Meatpoultry.com has collected President-Elect Obama’s statements about agriculture from his website (you will need to register – it’s free – to read this). As with much else about Obama’s views, these ideas sound hopeful. He will need much encouragement to follow through on some of these promises.
President Obama! Other amazing things happened too. I’m not sure which is more amazing: the approval of Proposition #2 by an astonishing 63% of California votors, or today’s up-to-the-second Wikipedia entry on the election results. If you read Prop #2, you can see that it abolishes veal crates, battery cages, and sow crates and requires veal, chickens, and pregnant pigs to be given enough space to turn around, lie down, stand up, and fully extend their limbs. They can’t do these things now? Nope. So now what happens: will meat producers reform their confinement practices? Or will they simply move their production operations to other states or countries? We can only wait until 2015 – which is when all this is supposed to come into effect – and see.
Lucien Joppen, who writes for Voedingsmiddelen Industrie, a Dutch food business magazine, asked this question: What does the U.S. election of either Obama or McCain mean for food and health policy? Here’s what I told him in English:
If it is McCain, it is business as usual or – impossible as it may be to imagine – worse. If Obama is elected, things could get better. The decision to vote for Obama may be a matter of the triumph of hope over experience, but everyone I know who cares deeply about social issues wants him to win, and by a huge margin. I do too.
The history of American politics teaches that once elected, candidates do not necessarily keep campaign promises so let’s not deal with the details. Both candidates have issued vague health care proposals and neither seems willing to take on insurance companies and demand what experts believe is absolutely necessary to fix the system: develop a single-payer health care program with universal coverage. If McCain is elected, we have no reason to expect improvement. If Obama wins, we can hope that he will use his mandate to push through a single-payer system.
As for food policy, the big question is who is appointed to lead the USDA. Historically, the USDA has promoted the interests of agribusiness. It still does, but the agency is now also responsible for everything connected to food policy: farm subsidies, land use, organic standards, international food trade, food assistance to low-income families, and dietary advice to the public. If McCain is elected, expect to see another USDA Secretary who represents agribusiness. I do not know who is advising Obama about agricultural issues (he has not asked me, alas), but let’s hope his advisers have a broad view of food and nutrition policy that includes social concerns about food security and food equity. Maybe we will get lucky. Let’s hope for fair weather and a huge voter turnout. Every vote counts, and—according to this video—mine is especially valued (and yours too!).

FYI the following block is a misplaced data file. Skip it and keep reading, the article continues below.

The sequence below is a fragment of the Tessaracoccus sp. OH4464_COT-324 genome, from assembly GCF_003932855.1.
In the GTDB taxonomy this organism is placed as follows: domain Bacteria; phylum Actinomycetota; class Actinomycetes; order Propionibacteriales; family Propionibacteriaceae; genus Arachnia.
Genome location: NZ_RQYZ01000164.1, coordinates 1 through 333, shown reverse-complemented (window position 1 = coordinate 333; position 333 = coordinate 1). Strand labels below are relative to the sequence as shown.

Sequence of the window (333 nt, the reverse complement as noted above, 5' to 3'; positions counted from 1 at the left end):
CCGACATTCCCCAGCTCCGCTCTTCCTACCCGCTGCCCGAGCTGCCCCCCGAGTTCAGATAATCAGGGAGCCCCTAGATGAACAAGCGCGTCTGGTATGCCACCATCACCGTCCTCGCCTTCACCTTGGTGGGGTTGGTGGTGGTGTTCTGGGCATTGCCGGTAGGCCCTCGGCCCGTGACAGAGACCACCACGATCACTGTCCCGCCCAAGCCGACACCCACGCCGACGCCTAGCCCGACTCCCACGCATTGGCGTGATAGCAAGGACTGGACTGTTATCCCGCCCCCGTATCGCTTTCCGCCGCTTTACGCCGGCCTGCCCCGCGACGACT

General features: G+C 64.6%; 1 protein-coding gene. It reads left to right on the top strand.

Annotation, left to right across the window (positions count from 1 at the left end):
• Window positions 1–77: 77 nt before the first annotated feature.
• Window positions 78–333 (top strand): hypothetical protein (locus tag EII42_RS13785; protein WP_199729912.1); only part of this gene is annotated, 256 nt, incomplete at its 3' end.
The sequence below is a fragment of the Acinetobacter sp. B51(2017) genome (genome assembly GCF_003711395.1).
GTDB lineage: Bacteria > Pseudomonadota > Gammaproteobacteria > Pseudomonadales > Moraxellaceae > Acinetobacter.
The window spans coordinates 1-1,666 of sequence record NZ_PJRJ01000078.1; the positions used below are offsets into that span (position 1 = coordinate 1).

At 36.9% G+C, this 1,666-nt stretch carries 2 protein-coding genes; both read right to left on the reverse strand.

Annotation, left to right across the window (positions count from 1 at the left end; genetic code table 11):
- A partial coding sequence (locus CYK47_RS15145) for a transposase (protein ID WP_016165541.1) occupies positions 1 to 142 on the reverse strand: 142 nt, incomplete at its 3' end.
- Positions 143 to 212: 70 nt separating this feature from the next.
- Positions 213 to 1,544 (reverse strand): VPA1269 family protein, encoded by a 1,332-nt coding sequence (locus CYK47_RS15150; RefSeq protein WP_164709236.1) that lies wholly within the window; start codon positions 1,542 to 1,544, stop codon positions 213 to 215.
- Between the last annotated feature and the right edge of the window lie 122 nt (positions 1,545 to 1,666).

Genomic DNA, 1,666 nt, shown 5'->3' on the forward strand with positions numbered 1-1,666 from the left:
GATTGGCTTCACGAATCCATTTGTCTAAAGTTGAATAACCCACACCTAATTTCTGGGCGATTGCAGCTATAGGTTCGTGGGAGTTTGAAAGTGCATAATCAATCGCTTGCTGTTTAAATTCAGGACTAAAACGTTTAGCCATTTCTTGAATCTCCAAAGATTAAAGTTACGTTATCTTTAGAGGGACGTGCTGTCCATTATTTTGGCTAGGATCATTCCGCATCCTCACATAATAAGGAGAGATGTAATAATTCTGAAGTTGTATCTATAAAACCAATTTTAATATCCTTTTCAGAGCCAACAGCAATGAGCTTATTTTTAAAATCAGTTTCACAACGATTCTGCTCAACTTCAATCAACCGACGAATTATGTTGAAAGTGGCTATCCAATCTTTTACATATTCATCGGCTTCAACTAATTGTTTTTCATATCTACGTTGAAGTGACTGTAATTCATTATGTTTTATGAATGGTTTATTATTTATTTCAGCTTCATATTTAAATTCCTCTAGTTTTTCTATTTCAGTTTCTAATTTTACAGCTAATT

According to Food Chemical News, November 3 (which, alas, only subscribers can read online), the first meeting of the 2010 Dietary Guidelines committee began with speeches from the agency sponsors. FCN quotes Penelope Slade Royall, deputy assistant secretary of health in HHS’s Office of Disease Prevention and Health Promotion (an office in which I worked from 1986-88):
“even when the new guidelines are approved and released in 2010, there’s nothing the committee can do to change people’s behavior…There are very dedicated people across the country working on these [guidelines] and I don’t understand why we’re not more successful.”
Really? I can make some guesses. Why not start by making the guidelines clear, direct, and unambiguous? How about “eat less sugar,” “eliminate sugary drinks,” “eat less fast food,” “eat less often,” and “eat smaller portions.” Or just the mantra of What to Eat: “Eat less, move more, eat fruits, vegetables and whole grains, and don’t eat too much junk food.”
The FDA’s lack of concern (see previous post) about the safety of bisphenol A has now come under criticism from a subcommittee of its own science advisory board. As described in USA Today, the board criticizes the FDA for relying too heavily on industry-funded studies and not holding the studies to rigorous scientific standards. Here’s the board’s report. An earlier story in the Milwaukee Journal Sentinal charged that the FDA used research – and a research summary – provided by the plastics industry as the basis of its original conclusion that bisphenol A posed no problems. It looks like this is turning out to be one of those unfortunate examples of industry interference with the risk assessment process. The science of food toxicology is difficult enough without this sort of thing happening. Alas.